Grief Management

Nancy Olumekor

August 27, 2021

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(This article first appeared in the September-October issue of the American Postal Worker magazine)

When I attended the quarterly meeting of the Denver Metro Retiree Chapter on ZOOM, held on July 24, I was inspired to write this article about “grief.” At the end of the meeting while greeting members, we were surprised to learn that when one member lost his wife in April, his grief was overwhelming. Everyone immediately embraced him, virtually. Then, another member, who others knew had lost his wife in March, shared his story; sharing that he was part of a group who helped him cope with his loss. They called themselves “ROMEO” – Retired Old Men Eat Out. This was an example of an important function of our Retiree Chapters: reaching out, embracing and helping each other.

According to, one of the critical factors in healing from grief is the support of other people. Being able to share your story or your feelings is vital to the healing process. We grieve loss in different ways; while we may not get over our loss, we will survive it. You can find support in various places: faith-based groups, support groups, therapists or counselors. tells us, when you’re grieving, it is both important and difficult to take care of yourself. Your loss may take away your energy, your appetite and your emotional reserves. makes four points to remember:

  • Allow yourself to grieve: Unresolved grief can lead to other problems.
  • Express your feelings in a tangible way: Whether it’s getting involved in an organization, making a financial donation, or another method of creative expression.
  • Be physically healthy: Physical health helps with the emotional healing process.
  • Don’t judge yourself, or let others judge you: You are allowed to grieve for as long and as deeply as you need to.

The pandemic has taken a deep emotional toll on all of us. The CDC says that “grief can happen in response to loss of life, as well as to drastic changes to daily routines and ways of life that usually bring us comfort and stability.” Some people, the CDC says, may experience multiple losses during a disaster or emergency event. These losses can happen at the same time, which can complicate or prolong grief and delay a person’s ability to adapt, heal, and recover.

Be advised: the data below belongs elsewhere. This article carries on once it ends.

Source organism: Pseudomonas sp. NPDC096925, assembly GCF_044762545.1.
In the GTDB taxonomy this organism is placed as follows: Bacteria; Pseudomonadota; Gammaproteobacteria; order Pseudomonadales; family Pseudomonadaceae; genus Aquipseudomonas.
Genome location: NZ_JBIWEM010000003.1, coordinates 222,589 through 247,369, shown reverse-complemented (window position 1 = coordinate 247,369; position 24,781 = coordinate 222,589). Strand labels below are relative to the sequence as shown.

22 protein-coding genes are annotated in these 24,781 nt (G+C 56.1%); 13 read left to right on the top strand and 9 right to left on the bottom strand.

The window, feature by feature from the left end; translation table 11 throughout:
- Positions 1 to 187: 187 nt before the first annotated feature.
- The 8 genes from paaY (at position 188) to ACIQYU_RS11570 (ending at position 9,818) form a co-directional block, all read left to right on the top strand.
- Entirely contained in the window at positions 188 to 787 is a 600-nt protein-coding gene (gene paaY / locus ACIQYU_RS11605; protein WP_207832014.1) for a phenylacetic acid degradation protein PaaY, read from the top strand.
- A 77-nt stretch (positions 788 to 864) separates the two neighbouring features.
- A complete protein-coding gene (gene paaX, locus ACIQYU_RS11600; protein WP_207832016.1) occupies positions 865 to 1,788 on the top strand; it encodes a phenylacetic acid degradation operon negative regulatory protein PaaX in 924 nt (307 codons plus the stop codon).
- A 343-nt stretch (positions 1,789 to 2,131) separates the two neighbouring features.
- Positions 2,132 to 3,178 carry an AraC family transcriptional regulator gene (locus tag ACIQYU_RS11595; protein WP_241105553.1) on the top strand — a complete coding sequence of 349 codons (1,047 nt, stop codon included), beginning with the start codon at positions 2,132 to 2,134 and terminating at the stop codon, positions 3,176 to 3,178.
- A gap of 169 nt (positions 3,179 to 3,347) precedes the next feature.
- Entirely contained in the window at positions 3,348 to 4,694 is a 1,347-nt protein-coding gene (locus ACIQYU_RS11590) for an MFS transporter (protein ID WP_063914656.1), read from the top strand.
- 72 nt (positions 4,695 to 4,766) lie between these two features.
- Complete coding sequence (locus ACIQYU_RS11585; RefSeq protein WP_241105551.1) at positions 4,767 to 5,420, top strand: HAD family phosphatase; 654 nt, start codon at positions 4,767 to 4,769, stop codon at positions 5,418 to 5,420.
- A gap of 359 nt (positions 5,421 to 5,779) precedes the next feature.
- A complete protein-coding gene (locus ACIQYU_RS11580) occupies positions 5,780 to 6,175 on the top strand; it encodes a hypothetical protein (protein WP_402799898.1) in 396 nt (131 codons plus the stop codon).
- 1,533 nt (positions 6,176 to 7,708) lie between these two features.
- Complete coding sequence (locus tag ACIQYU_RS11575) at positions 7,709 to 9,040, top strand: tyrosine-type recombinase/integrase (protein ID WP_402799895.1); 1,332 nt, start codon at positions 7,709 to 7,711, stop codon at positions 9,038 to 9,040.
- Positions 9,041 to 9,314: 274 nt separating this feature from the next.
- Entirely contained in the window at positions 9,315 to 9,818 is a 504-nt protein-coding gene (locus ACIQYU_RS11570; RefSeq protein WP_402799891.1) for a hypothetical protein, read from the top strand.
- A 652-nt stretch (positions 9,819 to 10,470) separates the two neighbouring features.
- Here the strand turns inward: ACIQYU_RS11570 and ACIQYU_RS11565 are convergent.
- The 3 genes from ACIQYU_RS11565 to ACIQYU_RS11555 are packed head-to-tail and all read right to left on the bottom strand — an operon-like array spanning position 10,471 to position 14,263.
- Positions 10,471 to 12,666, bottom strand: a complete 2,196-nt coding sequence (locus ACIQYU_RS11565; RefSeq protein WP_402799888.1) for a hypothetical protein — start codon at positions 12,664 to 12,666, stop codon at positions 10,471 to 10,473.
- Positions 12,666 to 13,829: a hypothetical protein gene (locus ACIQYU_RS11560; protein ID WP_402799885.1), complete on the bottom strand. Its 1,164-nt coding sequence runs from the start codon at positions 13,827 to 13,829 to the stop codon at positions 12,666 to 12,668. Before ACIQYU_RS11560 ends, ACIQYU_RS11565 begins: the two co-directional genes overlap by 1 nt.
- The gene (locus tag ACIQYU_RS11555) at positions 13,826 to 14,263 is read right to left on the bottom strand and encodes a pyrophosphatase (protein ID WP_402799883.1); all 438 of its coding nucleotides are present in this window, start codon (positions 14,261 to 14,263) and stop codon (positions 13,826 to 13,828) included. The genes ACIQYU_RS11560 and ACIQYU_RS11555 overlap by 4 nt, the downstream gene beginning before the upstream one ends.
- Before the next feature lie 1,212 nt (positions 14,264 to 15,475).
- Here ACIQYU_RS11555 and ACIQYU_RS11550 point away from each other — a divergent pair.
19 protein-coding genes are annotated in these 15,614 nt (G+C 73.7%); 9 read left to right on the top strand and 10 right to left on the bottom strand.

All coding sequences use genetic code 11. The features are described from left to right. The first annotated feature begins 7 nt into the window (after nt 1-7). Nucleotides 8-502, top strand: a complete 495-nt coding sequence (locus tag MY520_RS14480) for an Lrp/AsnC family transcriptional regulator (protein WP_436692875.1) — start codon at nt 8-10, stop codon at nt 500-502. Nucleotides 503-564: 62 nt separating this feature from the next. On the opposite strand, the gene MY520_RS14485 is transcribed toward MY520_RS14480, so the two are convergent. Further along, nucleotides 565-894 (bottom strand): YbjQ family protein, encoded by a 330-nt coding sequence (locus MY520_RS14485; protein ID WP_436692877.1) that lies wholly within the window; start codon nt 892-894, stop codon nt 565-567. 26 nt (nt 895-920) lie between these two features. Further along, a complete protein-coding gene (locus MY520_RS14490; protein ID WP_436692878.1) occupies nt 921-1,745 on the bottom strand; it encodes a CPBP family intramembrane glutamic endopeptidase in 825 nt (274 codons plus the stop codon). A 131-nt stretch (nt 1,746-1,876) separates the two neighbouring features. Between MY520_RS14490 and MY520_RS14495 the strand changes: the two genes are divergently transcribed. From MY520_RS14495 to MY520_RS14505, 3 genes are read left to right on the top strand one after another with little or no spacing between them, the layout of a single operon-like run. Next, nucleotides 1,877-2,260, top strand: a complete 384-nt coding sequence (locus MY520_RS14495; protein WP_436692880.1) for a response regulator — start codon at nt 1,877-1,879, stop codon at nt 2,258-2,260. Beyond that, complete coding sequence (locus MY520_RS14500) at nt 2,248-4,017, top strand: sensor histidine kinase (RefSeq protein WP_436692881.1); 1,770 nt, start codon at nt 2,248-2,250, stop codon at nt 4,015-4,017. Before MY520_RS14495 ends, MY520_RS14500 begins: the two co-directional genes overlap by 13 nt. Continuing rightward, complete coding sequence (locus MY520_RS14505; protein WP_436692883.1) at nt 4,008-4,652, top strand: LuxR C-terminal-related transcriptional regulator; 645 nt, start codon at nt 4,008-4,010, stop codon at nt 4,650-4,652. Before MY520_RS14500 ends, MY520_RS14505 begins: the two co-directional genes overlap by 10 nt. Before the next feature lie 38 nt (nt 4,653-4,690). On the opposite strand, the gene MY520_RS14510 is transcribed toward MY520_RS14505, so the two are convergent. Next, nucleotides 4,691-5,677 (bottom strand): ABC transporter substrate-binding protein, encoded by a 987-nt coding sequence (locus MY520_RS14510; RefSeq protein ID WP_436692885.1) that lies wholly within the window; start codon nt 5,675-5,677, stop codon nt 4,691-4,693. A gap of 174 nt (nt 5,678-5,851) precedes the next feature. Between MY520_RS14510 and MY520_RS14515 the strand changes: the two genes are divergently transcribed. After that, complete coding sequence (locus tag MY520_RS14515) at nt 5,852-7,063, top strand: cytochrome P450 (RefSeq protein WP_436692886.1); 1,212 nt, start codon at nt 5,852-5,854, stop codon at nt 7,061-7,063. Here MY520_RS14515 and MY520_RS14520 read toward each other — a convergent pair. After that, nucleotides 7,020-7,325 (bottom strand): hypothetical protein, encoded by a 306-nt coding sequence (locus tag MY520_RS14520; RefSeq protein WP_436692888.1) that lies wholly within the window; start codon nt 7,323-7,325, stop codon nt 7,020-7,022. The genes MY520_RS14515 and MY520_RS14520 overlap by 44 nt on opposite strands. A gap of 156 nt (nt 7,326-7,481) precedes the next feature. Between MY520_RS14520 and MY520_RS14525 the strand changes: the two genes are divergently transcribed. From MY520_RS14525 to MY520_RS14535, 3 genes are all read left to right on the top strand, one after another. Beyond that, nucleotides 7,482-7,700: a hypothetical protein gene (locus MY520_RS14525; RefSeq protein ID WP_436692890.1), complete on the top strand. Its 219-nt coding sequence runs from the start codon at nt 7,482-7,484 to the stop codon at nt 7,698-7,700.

It is normal to feel grief about “lost time” due to COVID-19 lockdowns and quarantines. After all, time is the most precious commodity.

Dolores Young, APWU Retiree Delegate Passes Away

The APWU Retirees Department was saddened by the death on July 24, 2021 of Dolores Young, APWU Retiree Delegate to the National Convention for the Northeast Region. Sister Young served as the Northeast Region APWU Retiree Delegate to the National Convention for the past ten years. Dolores began her postal career in 1963. She was a full dues paying member of APWU for over 50 years as member of the New York Metro Area Postal Union. Dolores was part of the Great Postal Strike of 1970 and is featured in the APWU Great Postal Strike Video and in New York Metro’s, Passing the Torch video.

Dolores was a union activist and over the years she served the APWU in numerous positions as a local shop steward and officer, APWU POWER Coordinator and alternate for the Northeast Region, and the Moe Biller-Eleanor Bailey Retiree Chapter secretary, treasurer and vice president. Dolores’ many years of dedication to APWU is recognized, acknowledged and appreciated by all who knew her; she was fondly referred to as “Mama D.”

The evidence of her work and her spirit will be remembered by all of whom she touched. Dolores Young was a beautiful person with a wonderful smile and personality to match.

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